Tarwyn Park benefits from the increased volumes of water and loads of sediment and nutrients, and provides an environmental service by acting as at least a medium-term store for a proportion of the salt load it receives from upstream. It is the panel’s view that implementation of NFS higher up the Bylong River catchment would reduce these inputs to Tarwyn Park. With reduced flow and nutrient inputs from upstream, sustainable productivity on Tarwyn Park would be lower. In addition, with less incoming water, the ability to store salt would most probably be reduced. Thus if the properties upstream implemented NFS, there would be a negative impact on Tarwyn Park. Similarly, implementing NFS on Tarwyn Park has reduced sediment and nutrient loads downstream of the property. These changes are believed to be towards the pre-European condition, nonetheless from a downstream agricultural perspective they could be viewed as detrimental.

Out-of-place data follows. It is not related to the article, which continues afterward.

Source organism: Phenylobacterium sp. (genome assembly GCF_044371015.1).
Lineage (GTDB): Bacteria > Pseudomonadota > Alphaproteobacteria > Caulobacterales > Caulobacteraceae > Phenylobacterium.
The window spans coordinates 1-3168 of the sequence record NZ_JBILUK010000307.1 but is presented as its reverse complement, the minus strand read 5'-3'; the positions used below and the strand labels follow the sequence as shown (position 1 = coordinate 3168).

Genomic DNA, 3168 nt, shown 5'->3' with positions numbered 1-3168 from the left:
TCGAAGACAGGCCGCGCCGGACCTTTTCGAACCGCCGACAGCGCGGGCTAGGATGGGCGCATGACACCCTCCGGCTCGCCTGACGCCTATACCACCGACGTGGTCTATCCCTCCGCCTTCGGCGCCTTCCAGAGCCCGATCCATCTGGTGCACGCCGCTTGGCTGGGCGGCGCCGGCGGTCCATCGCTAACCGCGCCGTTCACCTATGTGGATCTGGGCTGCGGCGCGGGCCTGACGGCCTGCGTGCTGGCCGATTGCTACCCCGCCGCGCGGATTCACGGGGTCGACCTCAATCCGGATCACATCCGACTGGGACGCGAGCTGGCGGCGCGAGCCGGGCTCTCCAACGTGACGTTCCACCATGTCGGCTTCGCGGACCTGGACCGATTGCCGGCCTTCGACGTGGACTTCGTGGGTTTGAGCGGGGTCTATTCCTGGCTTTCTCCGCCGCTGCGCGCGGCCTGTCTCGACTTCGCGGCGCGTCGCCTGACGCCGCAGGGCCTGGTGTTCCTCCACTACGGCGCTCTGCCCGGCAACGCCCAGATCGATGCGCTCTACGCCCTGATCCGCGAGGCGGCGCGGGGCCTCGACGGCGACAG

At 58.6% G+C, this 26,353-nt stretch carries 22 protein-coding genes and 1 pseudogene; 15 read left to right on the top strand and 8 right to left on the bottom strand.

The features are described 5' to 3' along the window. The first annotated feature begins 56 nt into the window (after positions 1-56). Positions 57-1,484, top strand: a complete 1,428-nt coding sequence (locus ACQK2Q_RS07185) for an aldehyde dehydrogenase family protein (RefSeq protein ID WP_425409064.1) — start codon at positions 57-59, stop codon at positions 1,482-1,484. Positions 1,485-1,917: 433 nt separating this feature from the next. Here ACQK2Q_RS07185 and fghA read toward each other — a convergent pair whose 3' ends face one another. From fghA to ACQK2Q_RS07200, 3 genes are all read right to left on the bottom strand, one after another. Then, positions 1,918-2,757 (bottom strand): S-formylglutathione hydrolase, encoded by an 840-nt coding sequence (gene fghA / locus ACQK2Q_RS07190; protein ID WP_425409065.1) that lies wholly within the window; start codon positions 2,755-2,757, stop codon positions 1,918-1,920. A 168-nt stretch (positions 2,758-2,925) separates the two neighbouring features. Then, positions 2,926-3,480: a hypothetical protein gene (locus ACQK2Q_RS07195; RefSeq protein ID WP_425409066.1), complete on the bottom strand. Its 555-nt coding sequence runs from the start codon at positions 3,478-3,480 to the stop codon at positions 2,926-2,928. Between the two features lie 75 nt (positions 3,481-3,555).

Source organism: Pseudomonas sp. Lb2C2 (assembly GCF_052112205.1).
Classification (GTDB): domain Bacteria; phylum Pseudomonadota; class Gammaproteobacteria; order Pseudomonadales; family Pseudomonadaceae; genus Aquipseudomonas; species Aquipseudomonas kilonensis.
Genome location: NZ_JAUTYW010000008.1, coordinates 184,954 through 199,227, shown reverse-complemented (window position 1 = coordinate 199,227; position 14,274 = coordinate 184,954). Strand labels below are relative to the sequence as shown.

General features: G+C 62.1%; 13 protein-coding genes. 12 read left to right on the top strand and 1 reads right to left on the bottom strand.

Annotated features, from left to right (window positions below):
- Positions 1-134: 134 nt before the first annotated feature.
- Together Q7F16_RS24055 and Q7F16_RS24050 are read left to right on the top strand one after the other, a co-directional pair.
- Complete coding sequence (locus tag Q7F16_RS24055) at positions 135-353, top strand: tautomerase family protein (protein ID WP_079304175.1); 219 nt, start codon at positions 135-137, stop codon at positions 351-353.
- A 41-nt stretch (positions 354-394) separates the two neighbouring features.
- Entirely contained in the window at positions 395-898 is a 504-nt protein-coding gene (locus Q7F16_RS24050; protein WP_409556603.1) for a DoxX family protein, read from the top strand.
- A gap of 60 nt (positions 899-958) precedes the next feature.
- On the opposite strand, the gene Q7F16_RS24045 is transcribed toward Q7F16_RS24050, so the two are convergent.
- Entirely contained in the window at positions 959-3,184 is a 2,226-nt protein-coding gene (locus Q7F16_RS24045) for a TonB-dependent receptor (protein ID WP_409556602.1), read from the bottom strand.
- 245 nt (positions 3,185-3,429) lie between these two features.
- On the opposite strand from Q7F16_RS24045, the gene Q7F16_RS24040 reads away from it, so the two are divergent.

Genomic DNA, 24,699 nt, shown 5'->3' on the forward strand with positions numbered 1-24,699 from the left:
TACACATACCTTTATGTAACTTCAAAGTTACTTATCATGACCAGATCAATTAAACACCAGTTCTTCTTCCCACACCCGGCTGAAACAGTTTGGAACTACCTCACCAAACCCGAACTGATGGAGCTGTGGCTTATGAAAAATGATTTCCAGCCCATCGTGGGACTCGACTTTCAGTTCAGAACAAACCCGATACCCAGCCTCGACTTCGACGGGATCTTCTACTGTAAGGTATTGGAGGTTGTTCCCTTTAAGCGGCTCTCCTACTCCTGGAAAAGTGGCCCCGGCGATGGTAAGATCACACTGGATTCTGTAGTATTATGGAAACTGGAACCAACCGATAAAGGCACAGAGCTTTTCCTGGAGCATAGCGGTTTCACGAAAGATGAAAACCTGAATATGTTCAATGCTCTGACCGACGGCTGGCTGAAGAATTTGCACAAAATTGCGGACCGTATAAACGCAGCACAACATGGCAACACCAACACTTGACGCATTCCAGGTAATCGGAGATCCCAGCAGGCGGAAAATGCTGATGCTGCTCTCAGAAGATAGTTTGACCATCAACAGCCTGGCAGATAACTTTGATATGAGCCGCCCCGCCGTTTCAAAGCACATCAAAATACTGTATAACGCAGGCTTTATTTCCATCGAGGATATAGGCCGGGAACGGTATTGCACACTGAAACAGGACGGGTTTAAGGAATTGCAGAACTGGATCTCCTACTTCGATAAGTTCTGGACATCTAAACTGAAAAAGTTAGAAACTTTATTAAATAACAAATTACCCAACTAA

Not exactly a ringing endorsement is it? In short it does work on Tarwin Park however applicability to other landscapes is limited and the property shows low biodiversity.

Since this report there has been research undertaken on Barramul Stud by a range of researchers which makes for interesting reading, but that's for next time.